Students love to solve problems, and sometimes the simplest of activities can create excitement about an entire unit. In sixth grade, we study infectious diseases and finding an interesting way to introduce the topic without scaring them about deadly diseases has been challenging for me. However, we've created a disease detective activity that involves the whole sixth grade class, and it most definitely gets students excited about the upcoming unit.
The activity begins with a short introduction about the difference between infectious diseases vs. genetic diseases. Then students are brought together and each student obtains a clear plastic cup containing an unknown clear liquid. We ask the students to simultaneously exchange liquid using a dropper with another student to simulate having direct contact with another person. We complete this for three round while the students carefully collect information about the order and person with whom they exchanged. When the activity is complete we announce that unbeknownst to them, one student was infected with the deadly virus. In reality, one cup contained a highly basic solution. As that student exchanges the liquids with other students, they are altering the pH of their victim's solutions. In dramatic fashion, we add "virus detector" (which in reality is simply phenolphthalein--a pH indicator) that makes their solutions turn bright pink to reveal if they've been infected.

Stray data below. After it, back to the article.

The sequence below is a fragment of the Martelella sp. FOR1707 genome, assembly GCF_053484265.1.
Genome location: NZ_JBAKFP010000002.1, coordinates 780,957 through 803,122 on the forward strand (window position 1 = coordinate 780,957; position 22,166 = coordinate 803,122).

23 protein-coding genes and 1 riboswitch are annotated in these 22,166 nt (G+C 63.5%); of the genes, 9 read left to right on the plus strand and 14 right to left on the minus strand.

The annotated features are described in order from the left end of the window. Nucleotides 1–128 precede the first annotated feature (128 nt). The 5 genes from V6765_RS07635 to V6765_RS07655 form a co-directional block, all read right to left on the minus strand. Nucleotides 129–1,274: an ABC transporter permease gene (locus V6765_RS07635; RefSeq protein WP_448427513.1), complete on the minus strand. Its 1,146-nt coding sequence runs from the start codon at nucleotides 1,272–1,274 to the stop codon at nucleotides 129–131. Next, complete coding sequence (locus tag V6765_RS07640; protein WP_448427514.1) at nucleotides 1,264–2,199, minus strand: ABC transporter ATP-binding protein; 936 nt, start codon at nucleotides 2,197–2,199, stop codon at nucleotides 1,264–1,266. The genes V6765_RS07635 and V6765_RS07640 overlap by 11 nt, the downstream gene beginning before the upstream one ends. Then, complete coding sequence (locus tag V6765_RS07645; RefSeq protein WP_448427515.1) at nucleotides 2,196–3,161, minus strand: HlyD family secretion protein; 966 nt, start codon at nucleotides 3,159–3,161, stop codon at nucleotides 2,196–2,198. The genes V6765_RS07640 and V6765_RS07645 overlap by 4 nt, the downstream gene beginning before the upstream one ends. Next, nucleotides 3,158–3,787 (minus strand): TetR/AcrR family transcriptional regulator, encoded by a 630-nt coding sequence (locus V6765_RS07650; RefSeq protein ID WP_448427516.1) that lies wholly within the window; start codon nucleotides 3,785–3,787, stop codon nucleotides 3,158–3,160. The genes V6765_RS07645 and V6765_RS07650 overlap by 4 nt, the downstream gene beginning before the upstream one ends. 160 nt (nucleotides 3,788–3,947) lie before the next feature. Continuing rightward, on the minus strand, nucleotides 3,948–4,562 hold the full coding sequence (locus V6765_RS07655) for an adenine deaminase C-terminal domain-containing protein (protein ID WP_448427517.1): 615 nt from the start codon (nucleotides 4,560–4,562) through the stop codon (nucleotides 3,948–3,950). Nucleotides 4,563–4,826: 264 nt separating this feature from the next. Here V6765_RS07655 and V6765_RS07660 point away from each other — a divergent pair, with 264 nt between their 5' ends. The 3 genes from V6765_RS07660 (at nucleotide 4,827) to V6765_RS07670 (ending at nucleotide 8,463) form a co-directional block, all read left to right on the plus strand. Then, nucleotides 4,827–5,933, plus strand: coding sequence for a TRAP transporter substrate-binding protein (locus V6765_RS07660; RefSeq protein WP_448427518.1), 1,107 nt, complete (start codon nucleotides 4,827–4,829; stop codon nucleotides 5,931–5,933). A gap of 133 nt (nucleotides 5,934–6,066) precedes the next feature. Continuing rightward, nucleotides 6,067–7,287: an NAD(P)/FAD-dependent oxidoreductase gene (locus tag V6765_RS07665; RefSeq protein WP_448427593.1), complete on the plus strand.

The fun part comes in as students enter their data into the shared class data spreadsheet and try use logic to determine who was patient zero. Below is a sampling of our class data:
This data generates lots of great discussion as well as a great introduction to epidemiology and infectious diseases. I am always impressed at the level of thinking that many of these sixth graders do to solve this problem, and it definitely gets them excited to learn more about infectious diseases!